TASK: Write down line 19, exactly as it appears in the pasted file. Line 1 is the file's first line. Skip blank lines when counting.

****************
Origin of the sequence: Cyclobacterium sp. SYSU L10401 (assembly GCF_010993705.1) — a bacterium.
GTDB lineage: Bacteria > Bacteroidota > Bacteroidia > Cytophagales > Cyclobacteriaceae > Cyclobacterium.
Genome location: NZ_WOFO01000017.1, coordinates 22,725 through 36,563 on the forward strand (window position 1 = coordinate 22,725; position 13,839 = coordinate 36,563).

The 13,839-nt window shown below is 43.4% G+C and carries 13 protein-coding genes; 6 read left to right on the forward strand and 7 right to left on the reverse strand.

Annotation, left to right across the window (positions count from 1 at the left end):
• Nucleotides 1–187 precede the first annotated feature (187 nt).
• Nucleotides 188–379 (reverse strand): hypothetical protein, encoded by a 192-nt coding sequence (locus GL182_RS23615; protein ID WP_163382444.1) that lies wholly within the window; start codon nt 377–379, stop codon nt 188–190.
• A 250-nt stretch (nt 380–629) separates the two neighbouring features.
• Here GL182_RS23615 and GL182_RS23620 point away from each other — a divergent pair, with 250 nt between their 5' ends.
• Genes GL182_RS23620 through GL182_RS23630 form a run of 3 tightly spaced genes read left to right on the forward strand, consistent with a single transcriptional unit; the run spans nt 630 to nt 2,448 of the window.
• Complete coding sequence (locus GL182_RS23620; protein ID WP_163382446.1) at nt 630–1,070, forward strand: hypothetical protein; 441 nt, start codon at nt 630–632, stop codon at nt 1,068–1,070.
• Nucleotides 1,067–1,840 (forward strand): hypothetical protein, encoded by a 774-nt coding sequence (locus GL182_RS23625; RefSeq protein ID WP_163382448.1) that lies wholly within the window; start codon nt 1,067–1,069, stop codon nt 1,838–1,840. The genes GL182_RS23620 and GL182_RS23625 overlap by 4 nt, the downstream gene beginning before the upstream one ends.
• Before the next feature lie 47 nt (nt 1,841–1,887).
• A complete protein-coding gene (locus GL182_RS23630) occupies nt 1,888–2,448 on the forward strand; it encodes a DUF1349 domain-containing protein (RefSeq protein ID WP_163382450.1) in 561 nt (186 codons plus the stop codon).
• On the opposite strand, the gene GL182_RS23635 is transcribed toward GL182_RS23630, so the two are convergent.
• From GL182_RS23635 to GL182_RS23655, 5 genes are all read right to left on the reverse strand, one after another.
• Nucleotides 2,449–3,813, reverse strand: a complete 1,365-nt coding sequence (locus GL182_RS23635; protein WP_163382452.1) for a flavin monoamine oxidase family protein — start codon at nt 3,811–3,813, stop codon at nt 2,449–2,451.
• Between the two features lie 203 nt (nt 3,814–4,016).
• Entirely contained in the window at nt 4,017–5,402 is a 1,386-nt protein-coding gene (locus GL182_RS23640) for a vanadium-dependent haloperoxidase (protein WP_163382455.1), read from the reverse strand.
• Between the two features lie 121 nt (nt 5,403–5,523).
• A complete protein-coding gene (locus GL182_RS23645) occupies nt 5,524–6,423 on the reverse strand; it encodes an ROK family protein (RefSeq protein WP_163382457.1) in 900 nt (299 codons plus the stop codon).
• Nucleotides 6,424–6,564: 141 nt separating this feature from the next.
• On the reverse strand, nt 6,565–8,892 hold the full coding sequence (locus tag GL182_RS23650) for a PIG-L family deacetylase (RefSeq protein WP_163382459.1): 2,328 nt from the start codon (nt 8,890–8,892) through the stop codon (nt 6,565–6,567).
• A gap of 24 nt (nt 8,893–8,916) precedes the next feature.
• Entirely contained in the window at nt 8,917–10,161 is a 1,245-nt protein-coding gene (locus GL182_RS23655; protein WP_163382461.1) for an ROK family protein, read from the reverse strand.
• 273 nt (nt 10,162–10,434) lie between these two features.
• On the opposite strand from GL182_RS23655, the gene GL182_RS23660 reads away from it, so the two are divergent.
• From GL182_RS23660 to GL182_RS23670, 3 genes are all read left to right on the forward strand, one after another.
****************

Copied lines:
• Entirely contained in the window at nt 4,017–5,402 is a 1,386-nt protein-coding gene (locus GL182_RS23640) for a vanadium-dependent haloperoxidase (protein WP_163382455.1), read from the reverse strand.